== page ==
MediaMath CEO Joe Zawadzki Quoted in AdAge
BrightTag Raises $5 Million to Help Advertisers Mind Their Data
As Digital Ad Technology Gets More Complex, a Need for a Unifying System
Ad start-up BrightTag raised a $5 million funding round to help advertisers manage relationships with third-party vendors such as re-targeters, demand-side platforms and data exchanges.
"We're the connectivity layer between those first parties and all the third parties they want to work with," CEO Mike Sands explained. "A retailer that has relationships with DSPs and search marketers and analytics providers will ask each third party to integrate with us."
A major retailer, for example, would typically contract with multiple ad technologies to help it reach consumers across the web. The marketer could have as many as 20 separate vendors such as demand-side platform MediaMath or data exchange BlueKai, each driving consumers through cookies. BrightTag manages those various technical connections, making it easier for advertisers to allow for many cookies to run on their sites at once.
Advertisers pay BrightTag based on the how many of its web pages plug into the system and is not based on media spending.
"Interoperability with BrightTag allows us to focus on our strengths of driving brand and direct response lift in a turnkey way for mutual clients," MediaMath CEO Joe Zawadzki said.
As digital advertising ecosystem gets more complex, the need for unifying technologies has increased. Mr. Sands said there are too many different cookie systems to allow for a single language that would let advertisers, publishers and the innumerable companies in between to communicate efficiently. At the same time, BrightTag has created a single system that stores all information through servers, eliminating the need for any third-party cookies to run on an advertiser's website. A cookie is a string of software code that sits on a user's computer or a company's servers across the web and often slows down a user's ability to browse through pages.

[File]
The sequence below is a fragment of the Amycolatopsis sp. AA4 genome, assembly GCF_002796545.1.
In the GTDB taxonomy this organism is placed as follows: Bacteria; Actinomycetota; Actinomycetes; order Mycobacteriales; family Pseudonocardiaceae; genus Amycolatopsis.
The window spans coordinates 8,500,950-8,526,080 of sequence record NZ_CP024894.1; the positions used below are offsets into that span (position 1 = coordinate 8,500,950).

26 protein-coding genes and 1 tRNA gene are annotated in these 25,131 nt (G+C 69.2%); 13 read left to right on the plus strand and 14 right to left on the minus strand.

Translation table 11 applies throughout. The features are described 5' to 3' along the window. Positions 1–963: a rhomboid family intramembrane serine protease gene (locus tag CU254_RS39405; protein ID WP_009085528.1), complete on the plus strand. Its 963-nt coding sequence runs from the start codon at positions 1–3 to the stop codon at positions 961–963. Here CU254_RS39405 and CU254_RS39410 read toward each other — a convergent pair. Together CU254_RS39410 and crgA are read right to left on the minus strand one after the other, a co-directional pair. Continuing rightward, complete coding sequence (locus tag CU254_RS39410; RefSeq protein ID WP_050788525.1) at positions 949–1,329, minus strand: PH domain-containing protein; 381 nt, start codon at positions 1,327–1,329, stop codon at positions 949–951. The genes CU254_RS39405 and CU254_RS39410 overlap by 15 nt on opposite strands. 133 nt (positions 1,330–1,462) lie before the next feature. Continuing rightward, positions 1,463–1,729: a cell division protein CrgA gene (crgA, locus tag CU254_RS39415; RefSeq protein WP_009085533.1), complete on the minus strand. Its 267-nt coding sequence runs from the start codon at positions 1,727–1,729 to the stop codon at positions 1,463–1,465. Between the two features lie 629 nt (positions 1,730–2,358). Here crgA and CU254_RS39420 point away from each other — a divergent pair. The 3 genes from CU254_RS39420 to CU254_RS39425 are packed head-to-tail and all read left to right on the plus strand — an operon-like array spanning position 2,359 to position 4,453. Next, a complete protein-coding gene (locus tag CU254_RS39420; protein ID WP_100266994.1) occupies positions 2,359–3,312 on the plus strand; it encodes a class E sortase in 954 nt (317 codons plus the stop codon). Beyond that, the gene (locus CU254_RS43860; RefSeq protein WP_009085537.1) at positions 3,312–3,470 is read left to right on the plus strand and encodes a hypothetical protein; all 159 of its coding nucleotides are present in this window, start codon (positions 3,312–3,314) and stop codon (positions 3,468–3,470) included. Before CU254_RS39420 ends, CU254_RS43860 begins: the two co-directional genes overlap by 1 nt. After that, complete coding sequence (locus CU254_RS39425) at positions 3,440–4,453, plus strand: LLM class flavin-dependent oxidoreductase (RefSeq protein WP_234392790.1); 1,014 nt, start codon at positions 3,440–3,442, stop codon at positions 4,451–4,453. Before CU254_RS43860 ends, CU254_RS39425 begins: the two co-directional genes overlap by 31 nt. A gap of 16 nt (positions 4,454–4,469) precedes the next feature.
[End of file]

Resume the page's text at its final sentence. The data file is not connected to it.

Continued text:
Not all companies have agreed to plug directly into BrightTag's technology, and many advertisers using BrightTag still have to accept cookies from other parties to reach consumers.
Other startups are competing in this area and are sometimes referred to as cookie containers, though each has different software solutions. BlueKai, Demdex and Tagman offer similar single-solution services to BrightTag.
"We're pursuing getting rid of tags," Mr. Sands said. "Our end goal is to integrate directly with all companies as much as possible."
The second funding round, raised from from New World Ventures, Tomorrow Ventures, EPIC Ventures and I2A Ventures, brings BrightTag's total capitalization to $8 million. "Most of the money is going to go toward continuing to build out our technology," Mr. Sands said. "We have a unique technology, and we're also going to put a little of the money toward sales as well."
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